In this study, aqueous suspensions of various active ingredients (A.I.s) were utilized to generate Engineered Water Nanostructures (EWNS) nano-sanitizers, containing the A.I. utilized to produced them (termed iEWNS). These iEWNS had nanoscale size, were loaded with ROS and contained the A.I. utilized to produce them. They were challenged with Influenza H1N1/PR/8 and Acinetobacter baumannii on surfaces and in air. The results indicate that a nanogram dose of A.I. is effective in producing significant inactivation in Influenza H1N1/PR/8 and Acinetobacter baumannii.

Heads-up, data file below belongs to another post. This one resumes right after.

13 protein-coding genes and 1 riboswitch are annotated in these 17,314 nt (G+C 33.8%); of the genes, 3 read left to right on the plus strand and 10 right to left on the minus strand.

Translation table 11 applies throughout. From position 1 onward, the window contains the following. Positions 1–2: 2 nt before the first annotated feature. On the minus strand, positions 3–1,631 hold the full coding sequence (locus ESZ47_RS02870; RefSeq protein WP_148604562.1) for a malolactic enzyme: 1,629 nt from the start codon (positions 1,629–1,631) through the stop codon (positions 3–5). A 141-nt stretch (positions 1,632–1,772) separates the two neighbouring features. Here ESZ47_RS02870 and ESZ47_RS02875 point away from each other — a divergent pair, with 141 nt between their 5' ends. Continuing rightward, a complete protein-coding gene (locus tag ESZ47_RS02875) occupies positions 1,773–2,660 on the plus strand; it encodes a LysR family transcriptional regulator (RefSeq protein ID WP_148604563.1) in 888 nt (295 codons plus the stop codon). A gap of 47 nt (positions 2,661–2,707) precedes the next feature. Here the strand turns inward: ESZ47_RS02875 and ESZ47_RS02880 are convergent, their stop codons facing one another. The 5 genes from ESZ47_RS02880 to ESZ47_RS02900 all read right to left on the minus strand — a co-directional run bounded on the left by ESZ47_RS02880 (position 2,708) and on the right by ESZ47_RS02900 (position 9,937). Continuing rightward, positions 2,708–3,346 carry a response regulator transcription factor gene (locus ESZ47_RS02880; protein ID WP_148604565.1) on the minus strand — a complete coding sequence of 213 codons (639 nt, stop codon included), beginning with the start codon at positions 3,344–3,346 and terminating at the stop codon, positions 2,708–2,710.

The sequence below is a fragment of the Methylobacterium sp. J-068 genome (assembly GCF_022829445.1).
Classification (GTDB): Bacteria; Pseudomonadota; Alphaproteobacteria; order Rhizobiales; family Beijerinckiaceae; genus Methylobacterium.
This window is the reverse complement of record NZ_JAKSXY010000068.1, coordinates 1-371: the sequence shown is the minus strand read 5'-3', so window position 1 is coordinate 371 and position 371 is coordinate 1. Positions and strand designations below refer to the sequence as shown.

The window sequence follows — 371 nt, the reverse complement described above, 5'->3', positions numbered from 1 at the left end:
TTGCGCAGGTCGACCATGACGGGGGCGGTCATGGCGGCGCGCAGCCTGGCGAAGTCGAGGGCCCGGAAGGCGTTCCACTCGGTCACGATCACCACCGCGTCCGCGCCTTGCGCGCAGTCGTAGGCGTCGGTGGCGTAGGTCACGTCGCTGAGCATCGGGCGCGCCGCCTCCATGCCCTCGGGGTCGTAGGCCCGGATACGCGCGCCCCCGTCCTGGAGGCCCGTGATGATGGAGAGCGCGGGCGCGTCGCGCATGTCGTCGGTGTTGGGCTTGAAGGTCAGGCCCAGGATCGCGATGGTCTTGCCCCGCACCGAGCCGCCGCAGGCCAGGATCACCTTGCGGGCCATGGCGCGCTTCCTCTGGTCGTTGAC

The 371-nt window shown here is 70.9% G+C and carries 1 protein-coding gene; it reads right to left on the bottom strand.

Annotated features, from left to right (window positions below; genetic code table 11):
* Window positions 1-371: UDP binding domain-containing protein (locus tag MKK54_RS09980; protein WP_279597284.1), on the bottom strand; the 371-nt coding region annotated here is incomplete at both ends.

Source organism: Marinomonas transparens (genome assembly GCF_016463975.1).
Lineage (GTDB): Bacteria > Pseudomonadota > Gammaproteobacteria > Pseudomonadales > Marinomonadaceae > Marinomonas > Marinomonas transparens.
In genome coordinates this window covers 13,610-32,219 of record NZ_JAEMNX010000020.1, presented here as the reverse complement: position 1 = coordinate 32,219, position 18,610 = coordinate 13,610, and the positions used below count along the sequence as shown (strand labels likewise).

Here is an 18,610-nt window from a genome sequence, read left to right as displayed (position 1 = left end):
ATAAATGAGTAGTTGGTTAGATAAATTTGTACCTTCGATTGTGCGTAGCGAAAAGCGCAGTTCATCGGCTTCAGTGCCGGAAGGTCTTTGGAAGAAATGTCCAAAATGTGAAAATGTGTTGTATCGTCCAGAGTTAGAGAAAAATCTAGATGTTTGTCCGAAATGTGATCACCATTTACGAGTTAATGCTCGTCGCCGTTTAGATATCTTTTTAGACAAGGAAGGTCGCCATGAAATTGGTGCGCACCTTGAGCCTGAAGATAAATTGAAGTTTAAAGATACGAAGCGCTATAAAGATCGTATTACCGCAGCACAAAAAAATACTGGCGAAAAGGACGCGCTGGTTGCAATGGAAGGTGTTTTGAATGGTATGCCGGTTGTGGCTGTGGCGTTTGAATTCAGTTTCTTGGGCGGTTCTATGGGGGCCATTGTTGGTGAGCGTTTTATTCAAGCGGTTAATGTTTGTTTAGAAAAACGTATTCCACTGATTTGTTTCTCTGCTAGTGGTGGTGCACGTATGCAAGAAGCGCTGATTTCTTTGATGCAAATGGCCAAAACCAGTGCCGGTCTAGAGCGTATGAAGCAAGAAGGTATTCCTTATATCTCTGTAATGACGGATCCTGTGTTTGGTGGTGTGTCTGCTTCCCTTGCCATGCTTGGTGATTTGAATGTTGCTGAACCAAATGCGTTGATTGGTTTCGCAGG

Considering the opioid epidemic, safe alternatives to opioids for pain management is paramount. Effective non-pharmacological management of chronic pain requires individuals to initiate and maintain healthy behavior changes over time. To facilitate behavioral change, an in-depth understanding of mechanisms of action underlying the intervention is required. Supported by the National Institutes of Health (NIH) Common Fund, the Science of Behavior Change (SOBC) program seeks to make behavior change research more impactful, targeted, and systematic by promoting a common, mechanism-focused, experimental medicine approac...